infralapsarian

infralapsarian

(ˌɪnfrəlæpˈsɛərɪən)
n
(Theology) Christian theol chiefly Calvinist a person who believes that foreknowledge of the Fall preceded God's decree of who was predestined to salvation and who was not. Compare supralapsarian
[C18: from infra- + lapsarian (see supralapsarian)]
ˌinfralapˈsarianism n
References in periodicals archive ?
My purpose here is not to provoke speculation into supra- or infralapsarian cosmology, nor to engage myself in the currently raging (so to speak) debate over the nature and population of hell, but simply to suggest that Jesus is subtly affirming that it is the kingdom of the blessed, not the eternal fire, which lies at the heart of God's "proper work" (to quote Luther) and God's will for all from eternity.
Preston, often taken as a follower of Perkins, is shown by Moore to have developed a "low" infralapsarian Calvinism featuring a universal gospel call and promise grounded in an English version of hypothetical universalism that made possible a sincere offer of salvation to the reprobate.
At first glance it does look like a confession of an infralapsarian view, which asserts the decree of predestination following both the Creation and the Fall of Man, as Sellin asserts.
Yet this statement makes him no infralapsarian, in the sense Sellin uses the word, nor denying the position of predestination being that "before the foundation of the world.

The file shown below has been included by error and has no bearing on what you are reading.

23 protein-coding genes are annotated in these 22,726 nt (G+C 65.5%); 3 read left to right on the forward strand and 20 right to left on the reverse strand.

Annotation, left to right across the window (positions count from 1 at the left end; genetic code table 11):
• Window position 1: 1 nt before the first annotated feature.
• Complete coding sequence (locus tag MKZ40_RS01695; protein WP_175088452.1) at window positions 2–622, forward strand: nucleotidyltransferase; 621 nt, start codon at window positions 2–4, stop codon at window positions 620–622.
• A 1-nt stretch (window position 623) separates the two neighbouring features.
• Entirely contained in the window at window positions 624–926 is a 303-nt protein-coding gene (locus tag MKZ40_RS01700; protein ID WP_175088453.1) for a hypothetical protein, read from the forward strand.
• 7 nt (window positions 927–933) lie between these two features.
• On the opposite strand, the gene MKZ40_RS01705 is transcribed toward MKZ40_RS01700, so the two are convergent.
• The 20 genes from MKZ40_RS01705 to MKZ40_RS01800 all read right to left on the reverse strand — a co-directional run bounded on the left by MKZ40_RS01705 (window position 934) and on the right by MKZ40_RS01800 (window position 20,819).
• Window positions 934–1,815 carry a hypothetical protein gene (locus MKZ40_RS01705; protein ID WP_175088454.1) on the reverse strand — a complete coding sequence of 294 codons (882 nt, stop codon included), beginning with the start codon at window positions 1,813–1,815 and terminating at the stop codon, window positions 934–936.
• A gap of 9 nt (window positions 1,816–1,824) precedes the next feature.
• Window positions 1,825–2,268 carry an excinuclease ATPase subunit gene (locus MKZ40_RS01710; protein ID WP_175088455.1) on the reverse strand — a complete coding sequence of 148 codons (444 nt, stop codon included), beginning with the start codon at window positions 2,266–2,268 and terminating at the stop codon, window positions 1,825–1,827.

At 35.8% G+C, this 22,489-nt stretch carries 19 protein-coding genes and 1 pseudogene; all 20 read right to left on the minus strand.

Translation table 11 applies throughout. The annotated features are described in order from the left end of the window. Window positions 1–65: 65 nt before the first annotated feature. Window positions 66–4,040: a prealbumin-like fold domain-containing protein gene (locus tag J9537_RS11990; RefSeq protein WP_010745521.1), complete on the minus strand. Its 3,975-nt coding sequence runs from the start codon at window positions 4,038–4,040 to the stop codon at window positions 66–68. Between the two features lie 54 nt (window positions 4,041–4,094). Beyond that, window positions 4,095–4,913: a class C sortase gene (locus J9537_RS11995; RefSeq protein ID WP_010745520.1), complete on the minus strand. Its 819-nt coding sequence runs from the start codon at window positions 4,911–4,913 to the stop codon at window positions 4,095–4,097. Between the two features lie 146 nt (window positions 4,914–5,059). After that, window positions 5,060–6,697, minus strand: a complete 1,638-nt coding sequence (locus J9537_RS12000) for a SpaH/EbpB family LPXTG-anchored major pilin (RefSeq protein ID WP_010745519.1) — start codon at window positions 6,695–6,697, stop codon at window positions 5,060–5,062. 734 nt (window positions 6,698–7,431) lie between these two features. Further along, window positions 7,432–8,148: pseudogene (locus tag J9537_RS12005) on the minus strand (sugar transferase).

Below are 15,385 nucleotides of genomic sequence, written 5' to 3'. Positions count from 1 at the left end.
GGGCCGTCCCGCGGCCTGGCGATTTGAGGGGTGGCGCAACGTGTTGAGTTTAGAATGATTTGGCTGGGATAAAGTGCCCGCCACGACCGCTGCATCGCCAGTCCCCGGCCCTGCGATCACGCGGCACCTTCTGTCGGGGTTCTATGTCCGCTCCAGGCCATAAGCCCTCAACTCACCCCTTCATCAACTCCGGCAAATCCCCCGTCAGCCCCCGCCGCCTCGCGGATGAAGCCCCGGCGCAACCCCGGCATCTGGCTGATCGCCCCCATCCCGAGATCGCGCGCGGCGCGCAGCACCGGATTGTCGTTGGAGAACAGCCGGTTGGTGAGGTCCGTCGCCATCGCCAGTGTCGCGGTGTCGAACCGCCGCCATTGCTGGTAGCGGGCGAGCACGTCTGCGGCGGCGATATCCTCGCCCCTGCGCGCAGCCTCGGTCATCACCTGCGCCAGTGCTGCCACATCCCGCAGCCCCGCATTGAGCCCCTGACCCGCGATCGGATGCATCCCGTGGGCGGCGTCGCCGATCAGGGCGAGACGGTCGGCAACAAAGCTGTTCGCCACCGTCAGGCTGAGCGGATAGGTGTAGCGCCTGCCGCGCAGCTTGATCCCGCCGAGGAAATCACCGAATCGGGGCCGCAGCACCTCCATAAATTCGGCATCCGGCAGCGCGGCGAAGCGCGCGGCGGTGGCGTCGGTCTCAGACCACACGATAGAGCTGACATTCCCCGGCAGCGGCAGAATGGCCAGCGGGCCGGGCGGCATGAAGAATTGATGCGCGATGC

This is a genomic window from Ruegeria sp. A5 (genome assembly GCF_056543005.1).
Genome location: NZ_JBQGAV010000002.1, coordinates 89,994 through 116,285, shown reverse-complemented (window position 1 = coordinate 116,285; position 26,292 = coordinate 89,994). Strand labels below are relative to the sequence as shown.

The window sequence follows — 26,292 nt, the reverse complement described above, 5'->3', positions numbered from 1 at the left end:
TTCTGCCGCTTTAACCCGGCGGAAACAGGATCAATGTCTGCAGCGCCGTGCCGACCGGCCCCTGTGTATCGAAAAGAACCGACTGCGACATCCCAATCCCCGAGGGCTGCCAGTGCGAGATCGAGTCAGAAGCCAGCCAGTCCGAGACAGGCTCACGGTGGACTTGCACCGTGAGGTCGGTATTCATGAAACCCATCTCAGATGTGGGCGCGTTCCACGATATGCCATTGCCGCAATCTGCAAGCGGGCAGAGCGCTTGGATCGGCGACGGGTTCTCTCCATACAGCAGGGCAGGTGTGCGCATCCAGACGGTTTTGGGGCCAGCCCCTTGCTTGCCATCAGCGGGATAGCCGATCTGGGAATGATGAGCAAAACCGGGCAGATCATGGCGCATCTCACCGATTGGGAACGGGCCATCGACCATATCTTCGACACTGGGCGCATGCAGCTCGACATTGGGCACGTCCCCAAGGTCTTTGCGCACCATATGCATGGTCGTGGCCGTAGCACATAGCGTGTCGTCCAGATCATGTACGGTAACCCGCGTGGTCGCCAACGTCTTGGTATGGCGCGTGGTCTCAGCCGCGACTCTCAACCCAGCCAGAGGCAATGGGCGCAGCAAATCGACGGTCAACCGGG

Sweeney deftly explains how Taylor avoided such conclusions by employing Bellamy's infralapsarian theodicy (96-97).
Originally presented as the 2000 Stob Lectures at Calvin College and Calvin Theological Seminary, the book moves quickly through the topics, the importance of common grace as a resource for theologians today, how God relates to the unelect, the impact of the debate between infralapsarian and supralapsarian positions, and finally the common good and how theories of common grace might profitably be updated.
Contra Calvin, Bullinger gave an infralapsarian cast to the doctrine (that is, he dissociated the Fall from the divine decree), but he stressed its soteriological and Christological assumptions: God's gracious purpose of election in Christ was the basis for the salvation of sinners who were themselves incapable of any saving good.